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You’ll probably have to use cryptocurrency to pay off that ransomware hacker who froze your laptop, but where else might you put all your bitcoin, ethereum and other digital coins to actual use?
Tesla may still be unsure about accepting bitcoin for its electric vehicles again, yet cryptocurrency holders can tool around in other ways now that travel suppliers are warming up to the idea.
Airfare website Cheapair.com, Latvian carrier Air Baltic and Richard Branson’s Virgin Galactic have long accepted bitcoin, and Berlin-based tours and activity booking site GetYourGuide started taking dogecoin, processed via BitPay, in June as part of its expansion in the U.S.
Cryptocurrency transactions “will really matter for travel” and his firm is looking at accepting other coins going forward, said Johannes Reck, CEO and co-founder of GetYourGuide.
“People want to put their crypto back into the system [and] travel is one of the biggest categories there is,” he added. “We take dogecoin now into the real world; you can apply it and actually get a real-world, kinetic experience.”
Cryptocurrency also appeals to younger generations of travelers, say industry players.
Alex Simon, co-founder and CEO of soon-to-be-released travel app Elude, said next-gen vacationers “are looking for modern ways to plan and book trips.”
“The ability to purchase your airline ticket or hotel through bitcoin or other cryptocurrencies is inevitable,” he added. “Though the travel industry is antiquated, the new generation of travelers, Gen Z and Gen Alpha, will demand new forms of payments and alternative ways to purchase travel.” (Gen Alpha is generally thought to be comprised of those born after 2010, often the children of millennials.)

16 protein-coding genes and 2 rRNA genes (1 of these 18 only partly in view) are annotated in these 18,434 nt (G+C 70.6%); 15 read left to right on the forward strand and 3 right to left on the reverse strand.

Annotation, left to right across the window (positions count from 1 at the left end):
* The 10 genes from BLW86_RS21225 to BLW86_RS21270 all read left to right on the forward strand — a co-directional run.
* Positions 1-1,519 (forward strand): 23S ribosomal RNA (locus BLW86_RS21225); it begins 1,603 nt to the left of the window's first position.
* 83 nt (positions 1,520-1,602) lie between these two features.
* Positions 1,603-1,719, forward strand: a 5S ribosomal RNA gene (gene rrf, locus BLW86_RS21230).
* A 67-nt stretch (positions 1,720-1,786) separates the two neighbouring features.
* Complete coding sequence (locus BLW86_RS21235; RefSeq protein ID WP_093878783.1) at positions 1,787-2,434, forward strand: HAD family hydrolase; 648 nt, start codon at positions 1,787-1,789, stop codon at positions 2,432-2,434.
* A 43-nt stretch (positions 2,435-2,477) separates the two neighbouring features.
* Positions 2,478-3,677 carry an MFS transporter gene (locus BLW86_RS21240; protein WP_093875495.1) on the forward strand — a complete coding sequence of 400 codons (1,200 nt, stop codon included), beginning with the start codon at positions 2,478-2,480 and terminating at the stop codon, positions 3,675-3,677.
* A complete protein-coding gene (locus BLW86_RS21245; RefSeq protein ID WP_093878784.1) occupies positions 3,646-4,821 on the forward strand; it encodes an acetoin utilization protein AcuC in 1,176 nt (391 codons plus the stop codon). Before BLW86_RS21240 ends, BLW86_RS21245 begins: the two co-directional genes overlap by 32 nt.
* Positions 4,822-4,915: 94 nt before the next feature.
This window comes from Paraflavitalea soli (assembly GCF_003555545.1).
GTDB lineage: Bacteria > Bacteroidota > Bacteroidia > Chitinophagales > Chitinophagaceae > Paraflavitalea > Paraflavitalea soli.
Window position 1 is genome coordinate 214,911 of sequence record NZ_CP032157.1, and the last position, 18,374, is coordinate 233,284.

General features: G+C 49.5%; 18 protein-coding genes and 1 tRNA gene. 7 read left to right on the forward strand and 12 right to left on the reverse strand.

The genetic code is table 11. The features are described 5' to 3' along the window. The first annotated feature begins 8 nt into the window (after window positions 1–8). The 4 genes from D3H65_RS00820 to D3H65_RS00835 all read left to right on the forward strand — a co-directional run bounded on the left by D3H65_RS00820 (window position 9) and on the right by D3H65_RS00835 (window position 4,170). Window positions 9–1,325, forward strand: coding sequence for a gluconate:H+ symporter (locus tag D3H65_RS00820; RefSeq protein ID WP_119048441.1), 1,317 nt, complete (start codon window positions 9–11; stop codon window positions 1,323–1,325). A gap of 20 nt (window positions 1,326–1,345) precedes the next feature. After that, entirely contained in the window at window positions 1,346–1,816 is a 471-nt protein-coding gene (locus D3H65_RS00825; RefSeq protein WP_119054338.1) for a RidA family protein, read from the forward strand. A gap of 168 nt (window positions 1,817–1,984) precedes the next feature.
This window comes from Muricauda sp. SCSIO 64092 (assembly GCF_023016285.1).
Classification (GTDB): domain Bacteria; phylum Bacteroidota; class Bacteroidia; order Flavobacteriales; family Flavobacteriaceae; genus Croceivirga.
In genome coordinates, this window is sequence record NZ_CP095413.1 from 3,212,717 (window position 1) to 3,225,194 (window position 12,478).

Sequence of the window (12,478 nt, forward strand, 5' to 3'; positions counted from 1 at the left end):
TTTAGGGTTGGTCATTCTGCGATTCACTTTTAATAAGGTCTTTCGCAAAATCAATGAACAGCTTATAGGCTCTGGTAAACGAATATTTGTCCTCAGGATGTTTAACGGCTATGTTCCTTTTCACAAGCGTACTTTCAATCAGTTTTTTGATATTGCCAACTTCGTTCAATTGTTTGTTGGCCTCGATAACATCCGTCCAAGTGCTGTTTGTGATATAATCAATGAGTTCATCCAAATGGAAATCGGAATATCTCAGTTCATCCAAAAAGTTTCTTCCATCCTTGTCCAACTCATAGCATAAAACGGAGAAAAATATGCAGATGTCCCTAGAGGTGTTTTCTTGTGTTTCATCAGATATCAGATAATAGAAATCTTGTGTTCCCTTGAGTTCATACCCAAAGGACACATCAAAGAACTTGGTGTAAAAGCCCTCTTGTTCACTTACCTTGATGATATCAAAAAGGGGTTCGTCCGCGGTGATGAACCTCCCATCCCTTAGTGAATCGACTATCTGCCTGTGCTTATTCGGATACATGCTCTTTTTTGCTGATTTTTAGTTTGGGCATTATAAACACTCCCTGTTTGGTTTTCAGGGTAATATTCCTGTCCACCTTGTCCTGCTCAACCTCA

Other tourism players currently transacting in crypto include Nevada’s new Resorts World Las Vegas property, which takes it for select payments through a partnership with crypto exchange firm Gemini, and the Bobby Hotel in Nashville, Tennessee, where guests can book stays and events with dogecoin and other cryptocurrencies via BitPay.
For its part, online travel agency giant Expedia stopped directly accepting bitcoin back in 2018, but 700,000 Expedia Group hotels and accommodations have been available via crypto-friendly booking platform Travala.com since 2020.
Travala.com also partners with Tripadvisor-owned company Viator, to offer more than 400,000 bookable activities, as well as food delivery outfit Zomato.
At self-described “blockchain-based” Travala.com, which accepts payment in its own native AVA altcoin as well 50 other cryptocurrencies, 70% of all bookings are now by digital coin, according to CEO Juan Otero. The firm said it is currently seeing more than $1 million a week in business.
“These are massive partnerships with some of the world’s biggest online travel brands, all of whom are embracing crypto,” Otero said. “Altogether, Travala.com offers over 3 million travel products, making us not just the biggest crypto-friendly [online travel agency], but one of the largest overall.”